DIY beauty is fun and cheap, so I get it’s appeal but it’s important to be cautious. We often think that because something is natural it’s better, when natural can mean more concentrated and potent or just not good or effective.
Your skin should maintain a pH of around 4 to 5 in order to keep your acid mantle working effectively. The acid mantle is the protective barrier that keeps bacteria from making a home out of your face. If this balance gets messed with your skin will end up irritated or acne prone. If a product or ingredient is too acidic it can leave your skin vulnerable to irritation and chemical burns, if it’s too basic, bacteria will want to chill out on your skin and give you those dreaded zits. These 3 popular DIY ingredients are common in face masks and while they may leave the skin glowing at first, they will ultimately do more damage than good.
The first time I put lemon on my face I got a chemical burn and a lovely scab on my face. Lemon is supposed to be good for exfoliating dead skin but it is far too harsh. Even when diluted it will ultimately disrupt the skin’s pH balance. Lemons typically have a pH of 2 which is highly acidic. Lemons are so acidic (slightly less than batteries) they will leave your face vulnerable to sun damage. Not only does this mean you can get a chemical burn when the sunlight hits your face, it can make sun spots or acne marks worse. If you plan on doing any chemical peel at all, be sure to wear sunblock afterwards as most peels will leave your skin sensitive to sunlight.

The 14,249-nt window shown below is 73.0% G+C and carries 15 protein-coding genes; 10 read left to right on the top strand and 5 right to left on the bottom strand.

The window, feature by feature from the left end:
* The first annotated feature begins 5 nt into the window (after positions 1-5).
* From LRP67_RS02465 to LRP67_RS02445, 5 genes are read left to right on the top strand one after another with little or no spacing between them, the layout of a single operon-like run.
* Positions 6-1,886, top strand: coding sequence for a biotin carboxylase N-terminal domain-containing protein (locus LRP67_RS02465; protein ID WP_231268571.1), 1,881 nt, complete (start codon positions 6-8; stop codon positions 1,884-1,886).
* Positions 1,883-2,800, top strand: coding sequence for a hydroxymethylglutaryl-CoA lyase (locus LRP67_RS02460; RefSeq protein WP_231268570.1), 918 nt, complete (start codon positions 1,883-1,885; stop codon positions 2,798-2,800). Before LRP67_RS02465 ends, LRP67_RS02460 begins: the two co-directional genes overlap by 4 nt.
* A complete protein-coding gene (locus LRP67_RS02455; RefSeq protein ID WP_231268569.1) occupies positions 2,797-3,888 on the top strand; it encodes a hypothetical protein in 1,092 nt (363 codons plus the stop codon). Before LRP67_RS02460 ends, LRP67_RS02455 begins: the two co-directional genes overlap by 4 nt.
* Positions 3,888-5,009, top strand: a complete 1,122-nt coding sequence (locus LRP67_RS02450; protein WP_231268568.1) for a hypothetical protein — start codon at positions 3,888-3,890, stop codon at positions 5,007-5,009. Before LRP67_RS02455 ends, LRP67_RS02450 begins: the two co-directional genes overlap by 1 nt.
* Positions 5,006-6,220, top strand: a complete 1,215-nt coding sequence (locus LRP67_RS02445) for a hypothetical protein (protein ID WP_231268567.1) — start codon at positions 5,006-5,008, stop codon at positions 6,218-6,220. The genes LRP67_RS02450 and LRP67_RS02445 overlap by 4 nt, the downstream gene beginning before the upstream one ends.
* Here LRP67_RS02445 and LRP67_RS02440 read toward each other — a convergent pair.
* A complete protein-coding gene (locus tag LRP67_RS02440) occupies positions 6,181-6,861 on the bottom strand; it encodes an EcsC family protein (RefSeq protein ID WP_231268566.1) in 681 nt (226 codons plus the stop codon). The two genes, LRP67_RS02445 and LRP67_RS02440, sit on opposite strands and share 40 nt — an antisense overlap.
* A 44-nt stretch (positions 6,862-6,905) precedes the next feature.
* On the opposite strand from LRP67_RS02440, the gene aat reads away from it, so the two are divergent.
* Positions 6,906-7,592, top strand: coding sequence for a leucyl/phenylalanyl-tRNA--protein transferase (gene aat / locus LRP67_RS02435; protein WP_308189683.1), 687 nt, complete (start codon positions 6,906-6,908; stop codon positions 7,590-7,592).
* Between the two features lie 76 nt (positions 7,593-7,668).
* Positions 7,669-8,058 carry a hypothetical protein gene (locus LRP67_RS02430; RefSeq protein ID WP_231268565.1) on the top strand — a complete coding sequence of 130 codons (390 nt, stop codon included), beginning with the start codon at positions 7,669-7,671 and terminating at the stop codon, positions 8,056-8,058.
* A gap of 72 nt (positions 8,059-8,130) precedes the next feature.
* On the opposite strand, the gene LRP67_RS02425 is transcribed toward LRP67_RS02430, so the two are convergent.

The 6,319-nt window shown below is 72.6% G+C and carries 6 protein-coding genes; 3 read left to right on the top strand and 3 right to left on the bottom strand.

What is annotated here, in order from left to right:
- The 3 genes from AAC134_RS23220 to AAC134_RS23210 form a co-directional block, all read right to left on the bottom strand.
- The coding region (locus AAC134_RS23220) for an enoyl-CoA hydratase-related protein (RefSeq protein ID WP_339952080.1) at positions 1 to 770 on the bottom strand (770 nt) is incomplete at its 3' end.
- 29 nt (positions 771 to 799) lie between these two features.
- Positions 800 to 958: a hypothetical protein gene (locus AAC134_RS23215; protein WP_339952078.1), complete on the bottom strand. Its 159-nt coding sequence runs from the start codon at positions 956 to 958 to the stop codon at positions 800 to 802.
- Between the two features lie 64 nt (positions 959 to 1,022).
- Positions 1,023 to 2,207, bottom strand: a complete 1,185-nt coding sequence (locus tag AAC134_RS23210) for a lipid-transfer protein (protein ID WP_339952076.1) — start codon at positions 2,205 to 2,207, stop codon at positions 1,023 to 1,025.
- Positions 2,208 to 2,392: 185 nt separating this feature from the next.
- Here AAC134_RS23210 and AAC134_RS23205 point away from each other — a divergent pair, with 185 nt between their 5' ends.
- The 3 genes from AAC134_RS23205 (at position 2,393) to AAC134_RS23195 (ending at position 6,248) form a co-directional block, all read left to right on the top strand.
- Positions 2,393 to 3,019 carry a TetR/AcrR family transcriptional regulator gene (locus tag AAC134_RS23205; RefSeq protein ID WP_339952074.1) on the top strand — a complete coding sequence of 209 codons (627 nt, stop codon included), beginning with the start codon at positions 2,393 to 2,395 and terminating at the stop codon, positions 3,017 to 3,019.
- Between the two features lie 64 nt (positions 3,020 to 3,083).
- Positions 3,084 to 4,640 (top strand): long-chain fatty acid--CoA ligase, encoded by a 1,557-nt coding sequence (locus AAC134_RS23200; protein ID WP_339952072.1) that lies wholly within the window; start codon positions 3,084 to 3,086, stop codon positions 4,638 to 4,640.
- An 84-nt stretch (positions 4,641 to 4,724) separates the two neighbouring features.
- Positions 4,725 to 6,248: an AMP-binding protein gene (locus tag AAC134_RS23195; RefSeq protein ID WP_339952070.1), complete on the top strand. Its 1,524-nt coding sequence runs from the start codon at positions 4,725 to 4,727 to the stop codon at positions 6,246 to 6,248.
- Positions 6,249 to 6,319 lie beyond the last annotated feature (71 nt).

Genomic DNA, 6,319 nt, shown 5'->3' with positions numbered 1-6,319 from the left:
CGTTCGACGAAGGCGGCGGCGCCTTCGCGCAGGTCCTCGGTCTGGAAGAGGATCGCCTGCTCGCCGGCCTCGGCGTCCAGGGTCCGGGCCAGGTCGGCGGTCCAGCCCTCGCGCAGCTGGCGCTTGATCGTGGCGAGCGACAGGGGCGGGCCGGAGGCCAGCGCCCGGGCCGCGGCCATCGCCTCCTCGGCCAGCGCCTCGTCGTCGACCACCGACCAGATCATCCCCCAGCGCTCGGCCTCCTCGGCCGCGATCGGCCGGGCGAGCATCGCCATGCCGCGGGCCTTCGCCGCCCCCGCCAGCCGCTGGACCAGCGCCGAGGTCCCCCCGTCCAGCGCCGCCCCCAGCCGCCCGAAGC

The grainy texture of baking soda is too rough for the face as it is but because it has a high pH of around 8.3 to 9 (9 being the highest) it is far too basic. The tight squeaky clean feeling is not because your skin is clean, it’s because it’s trying not to deplete its natural barrier. Baking soda will upset the natural balance of your skin making it susceptible to the worst kind of irritation: acne-causing bacteria.
Sugar is even more harsh than baking soda. There’s a reason why all those microbeads are being banned—they’re not good for the skin (or the environment). The polymorphous sugar crystals can actually scratch and leave micro-tears on the surface of the skin. This can even leave scarring and broken capillaries. What it will certainly do is leave the skin irritated, weakened and most likely inflamed.